The Crest of the Commonwealth of Australia Treasury Portfolio Ministers
Picture of Peter Costello

Peter Costello

Treasurer

11 March 1996 - 3 December 2007

Transcript of 27/01/2006

Interview with Karl Stefanovic
Today Show

Friday, 27 January 2006
7.09 am

SUBJECTS: Bank fees, Coalition

STEFANOVIC:

A very good morning to you Treasurer.

TREASURER:

Good morning Karl, good to be with you.

STEFANOVIC:

Good to be with you too. Well, it was Australia Day yesterday, it is bag the bank day today I am telling you, Westpac is lifting their ATM fees from $1.50 to $2.00 per transaction, that looks like out and out profiteering, is there anything that can be done about that?

TREASURER:

Well of course if Westpac moves its fees in a way in which is uncompetitive I recommend people go to other banks. The best way of controlling bank fees and the best way of putting pressure on banks is competition. And if there is a bank that tries to increase its prices then people should exercise their consumer power and go somewhere else and that is what I would recommend to them, I think that is the way banks get messages, they see that their customers are unhappy and the market works, that is the best way of controlling prices.

STEFANOVIC:

Treasurer, does the Reserve Bank have any room at all to manoeuvre in terms of investigating?

TREASURER:

Well the Reserve Bank doesn't actually have a regulatory power in relation to this but it does actually monitor bank fees, yes it does, overall and it regularly reports in relation to that the amount of bank fees and how they have moved and give you a historical time series. So they inform the market but they don't actually control the market.

STEFANOVIC:

So should they be investigating here?

TREASURER:

Oh well they will, they will take this into account and they will report in relation to these matters when they do their regular reports. But the point I would make in relation to bank fees is there are plenty of banks out there, by the way not just big banks, there are new institutions coming on line, community banks, credit unions where you sometimes get a much better deal in relation to bank fees and I would say to the consumer, don't feel you have got to stick with one bank, if that bank is taking you for granted, if that bank is increasing prices in a way which is against your financial interests go and look at alternatives.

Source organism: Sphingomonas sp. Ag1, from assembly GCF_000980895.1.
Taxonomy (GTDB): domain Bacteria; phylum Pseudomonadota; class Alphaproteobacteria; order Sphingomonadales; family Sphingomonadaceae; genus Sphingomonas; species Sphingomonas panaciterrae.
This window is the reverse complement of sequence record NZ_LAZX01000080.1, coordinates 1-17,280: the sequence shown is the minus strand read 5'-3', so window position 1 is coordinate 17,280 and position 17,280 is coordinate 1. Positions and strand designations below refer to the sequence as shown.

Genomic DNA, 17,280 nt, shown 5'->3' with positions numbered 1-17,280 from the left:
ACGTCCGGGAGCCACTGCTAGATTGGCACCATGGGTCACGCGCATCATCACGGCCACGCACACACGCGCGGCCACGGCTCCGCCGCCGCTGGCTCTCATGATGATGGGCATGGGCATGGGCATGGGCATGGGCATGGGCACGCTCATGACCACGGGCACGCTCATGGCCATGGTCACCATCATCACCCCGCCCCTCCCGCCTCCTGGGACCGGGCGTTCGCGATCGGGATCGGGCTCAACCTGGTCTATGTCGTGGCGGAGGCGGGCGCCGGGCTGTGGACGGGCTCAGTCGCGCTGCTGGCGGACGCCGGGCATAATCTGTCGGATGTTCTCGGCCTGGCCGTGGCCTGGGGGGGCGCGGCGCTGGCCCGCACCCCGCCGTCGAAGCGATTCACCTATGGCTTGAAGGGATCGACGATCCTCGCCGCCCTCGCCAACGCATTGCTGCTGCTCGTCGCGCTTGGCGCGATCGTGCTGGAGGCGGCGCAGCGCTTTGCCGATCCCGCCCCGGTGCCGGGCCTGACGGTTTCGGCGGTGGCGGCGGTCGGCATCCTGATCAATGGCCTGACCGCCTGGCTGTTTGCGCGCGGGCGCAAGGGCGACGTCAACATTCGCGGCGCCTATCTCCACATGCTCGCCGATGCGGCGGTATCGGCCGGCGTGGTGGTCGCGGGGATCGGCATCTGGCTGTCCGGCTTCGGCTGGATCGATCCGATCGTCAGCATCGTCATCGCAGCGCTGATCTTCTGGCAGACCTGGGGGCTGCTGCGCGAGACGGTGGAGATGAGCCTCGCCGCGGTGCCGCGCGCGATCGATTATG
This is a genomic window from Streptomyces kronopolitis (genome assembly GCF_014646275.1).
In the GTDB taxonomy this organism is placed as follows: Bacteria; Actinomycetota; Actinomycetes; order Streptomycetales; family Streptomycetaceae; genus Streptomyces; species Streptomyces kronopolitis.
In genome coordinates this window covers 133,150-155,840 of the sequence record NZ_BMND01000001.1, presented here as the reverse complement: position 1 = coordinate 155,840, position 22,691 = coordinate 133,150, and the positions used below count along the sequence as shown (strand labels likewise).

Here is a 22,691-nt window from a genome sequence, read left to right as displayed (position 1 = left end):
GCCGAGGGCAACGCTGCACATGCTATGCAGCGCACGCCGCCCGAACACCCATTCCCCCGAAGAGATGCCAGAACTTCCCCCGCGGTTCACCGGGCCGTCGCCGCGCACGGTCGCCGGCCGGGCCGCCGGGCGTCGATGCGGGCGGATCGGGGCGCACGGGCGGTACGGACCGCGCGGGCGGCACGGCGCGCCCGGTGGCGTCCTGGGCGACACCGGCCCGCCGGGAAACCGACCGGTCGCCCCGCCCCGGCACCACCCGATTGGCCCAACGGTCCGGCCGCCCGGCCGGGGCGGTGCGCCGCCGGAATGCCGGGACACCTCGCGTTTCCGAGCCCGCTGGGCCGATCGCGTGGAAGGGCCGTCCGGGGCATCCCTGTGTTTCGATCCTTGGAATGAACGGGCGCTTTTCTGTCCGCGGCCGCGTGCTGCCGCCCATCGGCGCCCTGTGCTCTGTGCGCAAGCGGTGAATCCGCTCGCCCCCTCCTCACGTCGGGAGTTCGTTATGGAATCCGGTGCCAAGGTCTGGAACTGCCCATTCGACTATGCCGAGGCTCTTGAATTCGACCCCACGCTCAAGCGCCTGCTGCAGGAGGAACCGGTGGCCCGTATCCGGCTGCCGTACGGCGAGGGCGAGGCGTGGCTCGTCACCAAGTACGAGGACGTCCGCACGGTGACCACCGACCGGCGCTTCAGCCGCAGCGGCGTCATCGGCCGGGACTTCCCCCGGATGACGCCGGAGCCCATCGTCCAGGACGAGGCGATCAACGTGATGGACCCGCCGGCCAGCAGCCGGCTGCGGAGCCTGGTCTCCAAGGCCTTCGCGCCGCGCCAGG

STEFANOVIC:

Alright, let's look at the Cabinet reshuffle today, you have a new-look front bench, do you have a problem with the National Party though or has that been resolved?

TREASURER:

Well we are in Coalition with the National Party and we have been really since the late 80s I guess, we have worked very, very well, we have been a stable Government for ten years and we need each other as partners to ensure that the Government is stable and we need each other as partners to ensure that our legislation goes through and the Liberal Party recognises the importance of the National Party, the National Party recognises the importance of the Liberal Party and together we can continue to produce good government. If we hadn't been working together over the last ten years we wouldn't have been able to accomplish what we have and we want to work together to accomplish better things for the Australian people over the years to come.

STEFANOVIC:

Treasurer, Barnaby Joyce says the Liberals can no longer be trusted, he is quoted in the paper today as saying that.

TREASURER:

Well, everybody is entitled to their views in Australia but I would say to those people who have been part of the Coalition for a long period of time, the leadership of the National Party, the overwhelming membership of the National Party, the leadership of the Liberal party, the overwhelming membership of the Liberal Party, they know that without a Coalition there wouldn't be a government. And without a Coalition we wouldn't have been able to accomplish what we have and that is the message going forward.

STEFANOVIC:

Could the relationship be better going into today?

TREASURER: